NEW ZEALAND will independently assess the risk of using China's Huawei Technologies in 5G networks, Prime Minister Jacinda Ardern said on Monday after a report suggested that British precautions could be used by other nations.

Huawei, the world's biggest producer of telecom equipment, faces intense scrutiny in West over its relationship with the Chinese government and US-led allegations that its equipment could be used by Beijing for spying.

NO EVIDENCE has been produced publicly and the firm has repeatedly denied the allegations, which have led several countries to restrict  Huawei's access to their markets.

The Financial Times reported on Sunday that the British government had decided it can mitigate the risks arising from the use of Huawei equipment in 5G networks.

It said Britain's conclusion would ''carry great weight'' with European leaders and other nations could use similar precautions.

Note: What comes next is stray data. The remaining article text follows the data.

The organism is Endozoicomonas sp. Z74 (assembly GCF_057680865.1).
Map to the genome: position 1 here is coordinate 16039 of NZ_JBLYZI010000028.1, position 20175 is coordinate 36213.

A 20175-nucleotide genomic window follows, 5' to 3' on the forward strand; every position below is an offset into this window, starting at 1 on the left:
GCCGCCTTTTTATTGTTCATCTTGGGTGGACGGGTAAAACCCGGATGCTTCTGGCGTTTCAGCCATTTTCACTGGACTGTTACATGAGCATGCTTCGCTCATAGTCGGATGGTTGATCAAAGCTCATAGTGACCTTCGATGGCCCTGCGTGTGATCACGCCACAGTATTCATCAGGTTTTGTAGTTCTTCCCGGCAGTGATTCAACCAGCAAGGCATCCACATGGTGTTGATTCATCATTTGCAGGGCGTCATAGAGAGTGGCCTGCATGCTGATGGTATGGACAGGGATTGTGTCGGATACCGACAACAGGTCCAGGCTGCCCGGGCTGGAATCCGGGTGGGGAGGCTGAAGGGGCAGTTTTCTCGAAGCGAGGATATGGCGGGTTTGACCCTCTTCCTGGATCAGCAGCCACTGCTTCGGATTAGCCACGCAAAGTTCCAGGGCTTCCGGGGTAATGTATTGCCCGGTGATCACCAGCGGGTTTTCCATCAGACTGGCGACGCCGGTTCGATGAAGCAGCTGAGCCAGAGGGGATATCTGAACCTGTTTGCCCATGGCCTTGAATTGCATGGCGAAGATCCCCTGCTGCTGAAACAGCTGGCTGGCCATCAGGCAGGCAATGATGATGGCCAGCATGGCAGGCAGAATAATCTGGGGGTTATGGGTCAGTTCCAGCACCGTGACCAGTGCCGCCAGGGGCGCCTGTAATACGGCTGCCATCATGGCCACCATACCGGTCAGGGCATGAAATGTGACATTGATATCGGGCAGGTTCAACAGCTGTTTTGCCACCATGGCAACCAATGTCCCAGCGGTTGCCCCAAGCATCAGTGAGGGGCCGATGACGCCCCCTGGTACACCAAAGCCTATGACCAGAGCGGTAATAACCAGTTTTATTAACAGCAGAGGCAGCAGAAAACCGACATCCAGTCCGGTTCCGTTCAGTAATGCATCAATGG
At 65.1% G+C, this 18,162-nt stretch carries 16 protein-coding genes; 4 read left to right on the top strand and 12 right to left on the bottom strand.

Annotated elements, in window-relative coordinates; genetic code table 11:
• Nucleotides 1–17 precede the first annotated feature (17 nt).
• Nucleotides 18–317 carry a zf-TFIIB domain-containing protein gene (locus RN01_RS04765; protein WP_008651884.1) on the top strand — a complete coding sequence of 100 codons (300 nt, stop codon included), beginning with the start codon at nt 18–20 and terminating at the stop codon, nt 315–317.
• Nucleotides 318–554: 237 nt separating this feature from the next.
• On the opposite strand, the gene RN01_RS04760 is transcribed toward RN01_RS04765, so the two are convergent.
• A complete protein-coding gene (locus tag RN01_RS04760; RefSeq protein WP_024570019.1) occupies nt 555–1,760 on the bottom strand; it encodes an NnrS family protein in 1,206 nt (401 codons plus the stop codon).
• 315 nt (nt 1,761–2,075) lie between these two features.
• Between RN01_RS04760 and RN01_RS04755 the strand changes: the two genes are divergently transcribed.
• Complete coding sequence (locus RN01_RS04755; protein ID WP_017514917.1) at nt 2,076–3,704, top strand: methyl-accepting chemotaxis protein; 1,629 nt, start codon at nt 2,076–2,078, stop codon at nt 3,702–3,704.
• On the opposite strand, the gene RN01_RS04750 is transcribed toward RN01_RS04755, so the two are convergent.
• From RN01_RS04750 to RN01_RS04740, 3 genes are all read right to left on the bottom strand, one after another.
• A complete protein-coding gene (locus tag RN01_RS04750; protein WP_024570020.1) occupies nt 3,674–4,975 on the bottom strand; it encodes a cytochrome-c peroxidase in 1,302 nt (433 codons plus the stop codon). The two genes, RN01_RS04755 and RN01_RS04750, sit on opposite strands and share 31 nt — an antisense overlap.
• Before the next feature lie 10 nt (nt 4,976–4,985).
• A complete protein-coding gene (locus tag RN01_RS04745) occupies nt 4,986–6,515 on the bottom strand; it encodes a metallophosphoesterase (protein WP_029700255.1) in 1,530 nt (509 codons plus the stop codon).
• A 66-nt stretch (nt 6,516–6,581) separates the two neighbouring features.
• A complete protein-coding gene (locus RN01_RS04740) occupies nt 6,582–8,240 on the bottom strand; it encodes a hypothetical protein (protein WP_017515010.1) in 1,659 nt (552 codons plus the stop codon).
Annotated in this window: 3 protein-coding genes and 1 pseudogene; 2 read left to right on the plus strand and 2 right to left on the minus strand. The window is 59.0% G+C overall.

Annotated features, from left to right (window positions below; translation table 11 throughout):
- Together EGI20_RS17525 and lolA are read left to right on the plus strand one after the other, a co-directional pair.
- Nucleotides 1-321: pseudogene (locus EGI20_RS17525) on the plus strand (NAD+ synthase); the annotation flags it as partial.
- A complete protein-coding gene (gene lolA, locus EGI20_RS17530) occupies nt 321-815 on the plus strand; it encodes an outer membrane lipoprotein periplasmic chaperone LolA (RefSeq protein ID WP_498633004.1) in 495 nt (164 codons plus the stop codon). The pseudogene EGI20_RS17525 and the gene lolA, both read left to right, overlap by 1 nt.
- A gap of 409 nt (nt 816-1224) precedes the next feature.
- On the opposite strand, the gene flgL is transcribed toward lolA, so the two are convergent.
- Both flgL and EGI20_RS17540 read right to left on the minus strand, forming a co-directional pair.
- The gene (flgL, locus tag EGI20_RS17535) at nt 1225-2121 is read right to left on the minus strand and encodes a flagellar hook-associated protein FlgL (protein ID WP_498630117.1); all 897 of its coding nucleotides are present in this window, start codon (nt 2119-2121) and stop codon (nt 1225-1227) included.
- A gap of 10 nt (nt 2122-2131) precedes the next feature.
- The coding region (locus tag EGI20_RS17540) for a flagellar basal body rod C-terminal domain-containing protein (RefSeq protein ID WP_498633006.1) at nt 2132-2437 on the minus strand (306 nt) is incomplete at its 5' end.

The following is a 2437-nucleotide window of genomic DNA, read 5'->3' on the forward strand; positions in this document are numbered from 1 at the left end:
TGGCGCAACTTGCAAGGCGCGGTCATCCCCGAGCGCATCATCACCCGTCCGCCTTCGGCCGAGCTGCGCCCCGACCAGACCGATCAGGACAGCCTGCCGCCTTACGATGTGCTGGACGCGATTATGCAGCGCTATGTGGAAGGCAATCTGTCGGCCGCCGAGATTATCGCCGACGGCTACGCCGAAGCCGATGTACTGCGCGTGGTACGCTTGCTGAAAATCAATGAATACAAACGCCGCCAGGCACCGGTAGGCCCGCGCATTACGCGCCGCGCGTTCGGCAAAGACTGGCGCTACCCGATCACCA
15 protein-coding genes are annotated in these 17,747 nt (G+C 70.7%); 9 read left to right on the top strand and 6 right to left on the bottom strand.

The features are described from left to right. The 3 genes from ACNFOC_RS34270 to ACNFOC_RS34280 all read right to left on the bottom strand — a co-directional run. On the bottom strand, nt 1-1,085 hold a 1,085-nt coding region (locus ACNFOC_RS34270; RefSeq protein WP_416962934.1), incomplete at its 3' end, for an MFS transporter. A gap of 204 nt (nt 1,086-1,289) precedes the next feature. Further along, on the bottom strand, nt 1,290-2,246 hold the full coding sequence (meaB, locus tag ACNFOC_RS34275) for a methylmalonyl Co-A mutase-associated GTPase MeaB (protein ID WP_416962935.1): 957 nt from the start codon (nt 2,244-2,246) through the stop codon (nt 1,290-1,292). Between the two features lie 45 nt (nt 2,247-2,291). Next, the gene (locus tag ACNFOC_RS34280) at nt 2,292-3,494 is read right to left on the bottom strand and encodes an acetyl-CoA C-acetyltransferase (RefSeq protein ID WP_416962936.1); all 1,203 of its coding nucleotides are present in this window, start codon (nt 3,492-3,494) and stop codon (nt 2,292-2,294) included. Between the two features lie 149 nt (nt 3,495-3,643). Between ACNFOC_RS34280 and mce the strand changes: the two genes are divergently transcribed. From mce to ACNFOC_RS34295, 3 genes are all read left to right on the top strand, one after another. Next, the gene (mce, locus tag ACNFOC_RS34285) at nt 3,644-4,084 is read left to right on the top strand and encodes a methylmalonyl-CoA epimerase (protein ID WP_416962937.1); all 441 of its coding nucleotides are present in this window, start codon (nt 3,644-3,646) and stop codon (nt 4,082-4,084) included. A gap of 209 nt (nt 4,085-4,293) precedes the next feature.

New Zealand's intelligence agency in November rejected an initial request from telecommunication  services provider Spark to use 5G equipment provided by Huawei.

At the time, the Government's Communication Security Bureau [GCSB] gave Spark options to mitigate national security concerns over the use of Huawei equipment, Andern said on Monday.

''The ball is now in their court,'' she told a weekly news conference.

Andern said that New Zealand, which is a member of the Five Eyes intelligence sharing network that includes the United Kingdom and the United States, would conduct its own assessment.

''I would expect the GCSB to apply with our legislation and our own security assessments. It is fair to say Five Eyes, of course, share information but we make our own independent decisions,'' she said.

The honor and serving of the latest global operational research on ''Huawei, Charges and Security'',   continues 


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